Pope Francis issued a decree on Tuesday aimed at improving the financial accountability of funds, foundations, and other legal entities inside the Vatican.

In the future, these entities — also known as juridical persons — will be controlled by the bodies such as the Secretariat for the Economy and not just supervised by their respective institutions.

The motu proprio is complemented by a law covering entities in the Vatican City State. Both were published Dec. 6 and come into force on Dec. 8.

Pope Francis noted in his apostolic letter that foundations and other affected entities “are instrumental in the realization of the ends proper to the curial institutions at the service of the ministry of the Successor of Peter.”

It was therefore necessary, he added, “that they be subject not only to the supervision of the curial institutions from which they depend, but also to the control and surveillance of the economic bodies of the Roman Curia.”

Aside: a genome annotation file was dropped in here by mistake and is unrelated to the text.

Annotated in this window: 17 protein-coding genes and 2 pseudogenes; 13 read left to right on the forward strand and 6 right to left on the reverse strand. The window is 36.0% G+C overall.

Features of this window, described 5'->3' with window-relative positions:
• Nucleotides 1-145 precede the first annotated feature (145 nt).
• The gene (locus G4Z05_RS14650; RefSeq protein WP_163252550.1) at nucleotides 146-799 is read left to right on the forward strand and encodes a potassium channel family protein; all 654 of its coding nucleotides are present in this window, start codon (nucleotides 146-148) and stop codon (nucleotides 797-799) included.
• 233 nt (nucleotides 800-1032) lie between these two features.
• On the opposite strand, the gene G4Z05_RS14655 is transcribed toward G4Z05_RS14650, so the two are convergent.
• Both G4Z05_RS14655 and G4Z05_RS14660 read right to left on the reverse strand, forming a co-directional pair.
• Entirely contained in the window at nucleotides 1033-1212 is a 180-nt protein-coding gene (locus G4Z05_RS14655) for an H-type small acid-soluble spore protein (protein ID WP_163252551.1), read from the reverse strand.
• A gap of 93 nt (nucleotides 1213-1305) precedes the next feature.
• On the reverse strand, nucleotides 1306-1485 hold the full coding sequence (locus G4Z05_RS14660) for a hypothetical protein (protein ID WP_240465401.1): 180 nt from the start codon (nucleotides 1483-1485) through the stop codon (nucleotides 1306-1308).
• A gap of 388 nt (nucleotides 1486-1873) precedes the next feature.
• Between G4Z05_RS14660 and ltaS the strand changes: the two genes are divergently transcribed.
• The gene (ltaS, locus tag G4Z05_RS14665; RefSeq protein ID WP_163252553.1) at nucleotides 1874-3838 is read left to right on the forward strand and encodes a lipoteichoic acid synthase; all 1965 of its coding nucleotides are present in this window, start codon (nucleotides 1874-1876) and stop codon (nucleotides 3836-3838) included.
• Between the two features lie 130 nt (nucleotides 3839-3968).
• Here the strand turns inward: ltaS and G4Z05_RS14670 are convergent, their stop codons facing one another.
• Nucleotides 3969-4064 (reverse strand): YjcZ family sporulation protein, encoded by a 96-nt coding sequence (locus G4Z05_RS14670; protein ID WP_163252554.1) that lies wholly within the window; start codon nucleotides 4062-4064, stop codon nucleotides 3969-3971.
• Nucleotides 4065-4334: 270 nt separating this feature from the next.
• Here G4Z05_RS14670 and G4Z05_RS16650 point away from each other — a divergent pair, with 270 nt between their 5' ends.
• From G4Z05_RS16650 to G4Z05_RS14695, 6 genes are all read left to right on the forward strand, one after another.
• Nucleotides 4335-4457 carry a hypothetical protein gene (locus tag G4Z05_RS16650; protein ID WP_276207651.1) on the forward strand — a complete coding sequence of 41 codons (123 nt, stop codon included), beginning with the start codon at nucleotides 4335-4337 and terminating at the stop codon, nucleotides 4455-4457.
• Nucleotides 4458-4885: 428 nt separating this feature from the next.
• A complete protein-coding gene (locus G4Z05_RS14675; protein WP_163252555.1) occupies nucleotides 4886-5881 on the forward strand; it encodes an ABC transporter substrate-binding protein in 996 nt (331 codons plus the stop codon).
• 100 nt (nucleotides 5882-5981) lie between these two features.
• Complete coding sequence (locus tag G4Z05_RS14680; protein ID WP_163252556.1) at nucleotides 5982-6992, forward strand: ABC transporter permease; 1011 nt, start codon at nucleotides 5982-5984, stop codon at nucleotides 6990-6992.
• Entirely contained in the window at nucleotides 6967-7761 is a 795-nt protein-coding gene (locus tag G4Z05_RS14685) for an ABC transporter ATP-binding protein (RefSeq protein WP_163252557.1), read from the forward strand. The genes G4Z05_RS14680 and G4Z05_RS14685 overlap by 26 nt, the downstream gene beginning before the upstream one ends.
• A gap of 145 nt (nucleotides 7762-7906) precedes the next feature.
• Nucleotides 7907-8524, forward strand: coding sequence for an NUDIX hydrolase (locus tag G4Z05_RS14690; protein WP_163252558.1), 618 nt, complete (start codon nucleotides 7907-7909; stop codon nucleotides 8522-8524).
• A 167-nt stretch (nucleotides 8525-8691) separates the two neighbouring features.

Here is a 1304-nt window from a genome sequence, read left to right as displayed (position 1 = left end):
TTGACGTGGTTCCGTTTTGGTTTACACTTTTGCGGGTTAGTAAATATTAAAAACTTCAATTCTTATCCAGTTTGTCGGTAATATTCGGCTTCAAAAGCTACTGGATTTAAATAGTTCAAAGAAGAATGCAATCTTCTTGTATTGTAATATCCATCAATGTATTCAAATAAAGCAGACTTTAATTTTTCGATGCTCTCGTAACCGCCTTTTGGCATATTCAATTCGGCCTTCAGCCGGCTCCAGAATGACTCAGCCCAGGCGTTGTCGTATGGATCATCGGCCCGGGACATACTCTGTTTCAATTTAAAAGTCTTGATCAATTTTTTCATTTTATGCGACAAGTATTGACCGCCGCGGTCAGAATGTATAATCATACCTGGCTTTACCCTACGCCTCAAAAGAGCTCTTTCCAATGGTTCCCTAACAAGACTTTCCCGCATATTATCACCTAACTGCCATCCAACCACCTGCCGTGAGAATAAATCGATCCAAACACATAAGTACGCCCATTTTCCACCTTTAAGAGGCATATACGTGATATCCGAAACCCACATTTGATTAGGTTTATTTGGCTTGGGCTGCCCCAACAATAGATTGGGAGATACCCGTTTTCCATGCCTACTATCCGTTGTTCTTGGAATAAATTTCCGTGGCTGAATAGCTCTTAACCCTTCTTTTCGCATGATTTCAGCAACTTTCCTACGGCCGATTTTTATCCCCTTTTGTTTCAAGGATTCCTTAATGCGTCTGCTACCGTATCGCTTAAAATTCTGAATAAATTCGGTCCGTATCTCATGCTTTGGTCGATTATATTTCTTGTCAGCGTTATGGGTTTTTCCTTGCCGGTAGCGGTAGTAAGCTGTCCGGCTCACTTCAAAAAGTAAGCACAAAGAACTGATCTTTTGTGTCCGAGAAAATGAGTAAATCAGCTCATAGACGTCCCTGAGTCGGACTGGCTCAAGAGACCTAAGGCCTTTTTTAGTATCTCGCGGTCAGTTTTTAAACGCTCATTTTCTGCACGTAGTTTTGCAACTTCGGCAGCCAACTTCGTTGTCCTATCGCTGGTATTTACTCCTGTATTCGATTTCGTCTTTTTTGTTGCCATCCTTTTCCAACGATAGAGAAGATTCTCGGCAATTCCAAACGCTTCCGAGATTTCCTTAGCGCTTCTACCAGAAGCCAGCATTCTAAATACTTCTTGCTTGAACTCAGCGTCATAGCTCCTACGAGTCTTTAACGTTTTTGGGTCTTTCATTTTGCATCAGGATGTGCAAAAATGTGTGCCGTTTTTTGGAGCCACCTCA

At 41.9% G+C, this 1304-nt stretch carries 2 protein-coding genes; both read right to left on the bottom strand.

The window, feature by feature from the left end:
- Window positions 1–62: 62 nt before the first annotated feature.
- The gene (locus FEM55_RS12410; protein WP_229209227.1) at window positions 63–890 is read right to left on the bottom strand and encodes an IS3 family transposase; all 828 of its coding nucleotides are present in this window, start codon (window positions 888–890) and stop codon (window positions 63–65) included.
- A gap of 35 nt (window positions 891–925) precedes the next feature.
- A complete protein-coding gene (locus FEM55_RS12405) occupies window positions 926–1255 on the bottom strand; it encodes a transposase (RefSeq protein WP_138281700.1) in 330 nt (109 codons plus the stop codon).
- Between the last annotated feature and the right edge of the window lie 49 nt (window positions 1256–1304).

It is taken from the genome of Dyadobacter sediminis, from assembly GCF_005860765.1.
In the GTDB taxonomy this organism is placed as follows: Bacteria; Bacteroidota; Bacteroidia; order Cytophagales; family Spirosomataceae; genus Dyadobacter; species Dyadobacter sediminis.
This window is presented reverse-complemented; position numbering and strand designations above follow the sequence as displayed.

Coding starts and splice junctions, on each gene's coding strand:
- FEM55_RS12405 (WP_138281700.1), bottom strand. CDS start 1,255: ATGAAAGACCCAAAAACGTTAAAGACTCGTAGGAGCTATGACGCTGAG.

Already existing instrumental juridical persons will have to comply with the provisions of the motu proprio within three months.

The scope of the law is limited, according to Vatican News: It does not extend to “curial institutions and offices of the Roman Curia, institutions connected with the Holy See, the Governorate of Vatican City State, and entities professionally engaged in activities of a financial nature.”

The news follows the announcement on Nov. 30 that Pope Francis has appointed Maximino Caballero Ledo, 62, to lead the Secretariat for the Economy following the resignation of Jesuit Father Juan Antonio Guerrero. The Spanish layman has been secretary general, the second-ranking position, in the economy office since August 2020.

Pope Francis established the Secretariat for Economy in 2014 as part of his financial reform of the Vatican. It oversees the financial aspects of both the Roman Curia and the Vatican City State administration, including a review of financial reports.

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